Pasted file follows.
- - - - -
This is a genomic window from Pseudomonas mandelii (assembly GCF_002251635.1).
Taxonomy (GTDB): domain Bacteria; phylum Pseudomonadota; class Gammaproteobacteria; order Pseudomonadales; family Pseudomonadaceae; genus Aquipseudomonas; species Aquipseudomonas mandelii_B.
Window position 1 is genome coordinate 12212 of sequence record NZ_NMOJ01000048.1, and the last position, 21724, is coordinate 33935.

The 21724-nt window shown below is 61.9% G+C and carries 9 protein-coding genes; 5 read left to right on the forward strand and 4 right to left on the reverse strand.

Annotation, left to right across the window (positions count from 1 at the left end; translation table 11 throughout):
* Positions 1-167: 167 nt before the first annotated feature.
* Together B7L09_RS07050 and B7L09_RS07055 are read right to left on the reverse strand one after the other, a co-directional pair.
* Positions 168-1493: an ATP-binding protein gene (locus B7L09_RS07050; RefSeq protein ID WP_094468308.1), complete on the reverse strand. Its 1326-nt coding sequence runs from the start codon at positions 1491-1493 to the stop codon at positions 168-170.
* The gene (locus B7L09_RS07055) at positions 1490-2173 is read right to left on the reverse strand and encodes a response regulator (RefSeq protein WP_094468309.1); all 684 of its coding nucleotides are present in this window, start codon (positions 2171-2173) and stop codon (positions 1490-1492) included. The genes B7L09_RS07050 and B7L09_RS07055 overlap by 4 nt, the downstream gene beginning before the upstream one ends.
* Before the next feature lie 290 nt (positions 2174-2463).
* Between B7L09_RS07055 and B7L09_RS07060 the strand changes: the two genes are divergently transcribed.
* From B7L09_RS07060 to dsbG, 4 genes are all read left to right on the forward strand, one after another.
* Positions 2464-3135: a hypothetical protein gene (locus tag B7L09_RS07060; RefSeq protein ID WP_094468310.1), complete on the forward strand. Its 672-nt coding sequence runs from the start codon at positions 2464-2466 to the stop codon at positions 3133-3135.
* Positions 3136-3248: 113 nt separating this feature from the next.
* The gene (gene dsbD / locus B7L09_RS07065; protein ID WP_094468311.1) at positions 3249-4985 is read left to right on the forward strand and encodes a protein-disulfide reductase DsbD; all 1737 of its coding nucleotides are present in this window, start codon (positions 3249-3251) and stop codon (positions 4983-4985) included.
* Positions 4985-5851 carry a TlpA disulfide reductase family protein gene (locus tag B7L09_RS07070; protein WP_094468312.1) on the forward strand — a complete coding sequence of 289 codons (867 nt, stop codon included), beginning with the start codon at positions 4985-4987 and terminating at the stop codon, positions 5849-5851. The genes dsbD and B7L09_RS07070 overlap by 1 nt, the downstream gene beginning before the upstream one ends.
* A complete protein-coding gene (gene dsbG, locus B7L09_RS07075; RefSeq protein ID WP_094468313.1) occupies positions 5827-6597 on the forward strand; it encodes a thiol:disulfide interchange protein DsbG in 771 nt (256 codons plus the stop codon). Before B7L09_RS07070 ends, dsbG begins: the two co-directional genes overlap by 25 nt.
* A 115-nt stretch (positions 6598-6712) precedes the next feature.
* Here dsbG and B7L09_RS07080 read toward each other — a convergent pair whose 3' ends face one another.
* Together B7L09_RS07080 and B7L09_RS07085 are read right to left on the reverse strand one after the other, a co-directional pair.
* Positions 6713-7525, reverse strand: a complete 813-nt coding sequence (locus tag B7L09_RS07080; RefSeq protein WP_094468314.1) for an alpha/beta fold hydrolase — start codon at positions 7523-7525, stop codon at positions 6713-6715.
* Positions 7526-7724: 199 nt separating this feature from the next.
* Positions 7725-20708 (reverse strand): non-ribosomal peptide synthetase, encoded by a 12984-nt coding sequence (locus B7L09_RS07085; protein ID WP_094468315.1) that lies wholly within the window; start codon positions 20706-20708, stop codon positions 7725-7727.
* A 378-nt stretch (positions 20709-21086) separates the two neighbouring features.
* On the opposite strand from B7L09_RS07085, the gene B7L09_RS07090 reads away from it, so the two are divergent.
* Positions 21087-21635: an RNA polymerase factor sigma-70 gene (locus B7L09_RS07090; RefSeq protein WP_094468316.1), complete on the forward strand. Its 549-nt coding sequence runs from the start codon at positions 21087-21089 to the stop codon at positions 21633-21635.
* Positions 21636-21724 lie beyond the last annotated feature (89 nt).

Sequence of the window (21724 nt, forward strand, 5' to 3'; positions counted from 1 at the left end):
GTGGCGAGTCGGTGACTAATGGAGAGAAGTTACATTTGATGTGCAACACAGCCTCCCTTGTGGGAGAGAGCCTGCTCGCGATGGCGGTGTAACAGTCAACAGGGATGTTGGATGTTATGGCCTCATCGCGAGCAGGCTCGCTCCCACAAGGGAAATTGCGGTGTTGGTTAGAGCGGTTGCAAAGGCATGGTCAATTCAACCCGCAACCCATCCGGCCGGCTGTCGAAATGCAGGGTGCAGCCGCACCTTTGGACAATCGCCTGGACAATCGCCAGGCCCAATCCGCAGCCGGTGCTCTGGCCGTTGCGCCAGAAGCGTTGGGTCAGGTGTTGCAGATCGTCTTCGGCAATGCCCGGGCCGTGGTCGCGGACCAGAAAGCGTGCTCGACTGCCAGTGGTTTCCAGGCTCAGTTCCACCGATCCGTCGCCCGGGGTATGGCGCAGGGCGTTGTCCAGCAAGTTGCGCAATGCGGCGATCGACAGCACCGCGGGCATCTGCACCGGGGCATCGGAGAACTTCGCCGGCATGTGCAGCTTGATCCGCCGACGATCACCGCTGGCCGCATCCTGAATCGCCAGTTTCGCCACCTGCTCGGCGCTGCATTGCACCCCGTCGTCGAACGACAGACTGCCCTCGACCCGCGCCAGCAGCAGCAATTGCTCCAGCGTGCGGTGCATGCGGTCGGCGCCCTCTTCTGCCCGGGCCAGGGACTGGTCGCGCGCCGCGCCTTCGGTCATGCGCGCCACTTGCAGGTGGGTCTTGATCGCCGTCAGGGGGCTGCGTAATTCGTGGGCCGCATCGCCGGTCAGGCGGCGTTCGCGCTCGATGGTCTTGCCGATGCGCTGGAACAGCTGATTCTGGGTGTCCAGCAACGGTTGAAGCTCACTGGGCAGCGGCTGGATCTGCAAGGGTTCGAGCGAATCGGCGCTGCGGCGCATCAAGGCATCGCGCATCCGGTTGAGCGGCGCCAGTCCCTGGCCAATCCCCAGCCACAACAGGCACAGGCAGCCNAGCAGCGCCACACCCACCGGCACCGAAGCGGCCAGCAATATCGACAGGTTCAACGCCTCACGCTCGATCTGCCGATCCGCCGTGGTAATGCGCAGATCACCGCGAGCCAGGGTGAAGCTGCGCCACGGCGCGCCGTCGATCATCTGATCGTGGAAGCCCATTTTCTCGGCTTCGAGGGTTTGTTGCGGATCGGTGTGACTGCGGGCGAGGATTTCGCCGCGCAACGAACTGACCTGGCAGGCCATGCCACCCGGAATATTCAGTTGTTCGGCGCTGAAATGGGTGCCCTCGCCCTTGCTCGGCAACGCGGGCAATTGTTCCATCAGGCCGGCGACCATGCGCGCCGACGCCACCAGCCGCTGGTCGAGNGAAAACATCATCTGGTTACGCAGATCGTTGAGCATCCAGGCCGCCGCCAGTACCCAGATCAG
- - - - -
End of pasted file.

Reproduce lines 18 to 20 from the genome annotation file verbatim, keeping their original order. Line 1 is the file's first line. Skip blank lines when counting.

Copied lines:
* A 115-nt stretch (positions 6598-6712) precedes the next feature.
* Here dsbG and B7L09_RS07080 read toward each other — a convergent pair whose 3' ends face one another.
* Together B7L09_RS07080 and B7L09_RS07085 are read right to left on the reverse strand one after the other, a co-directional pair.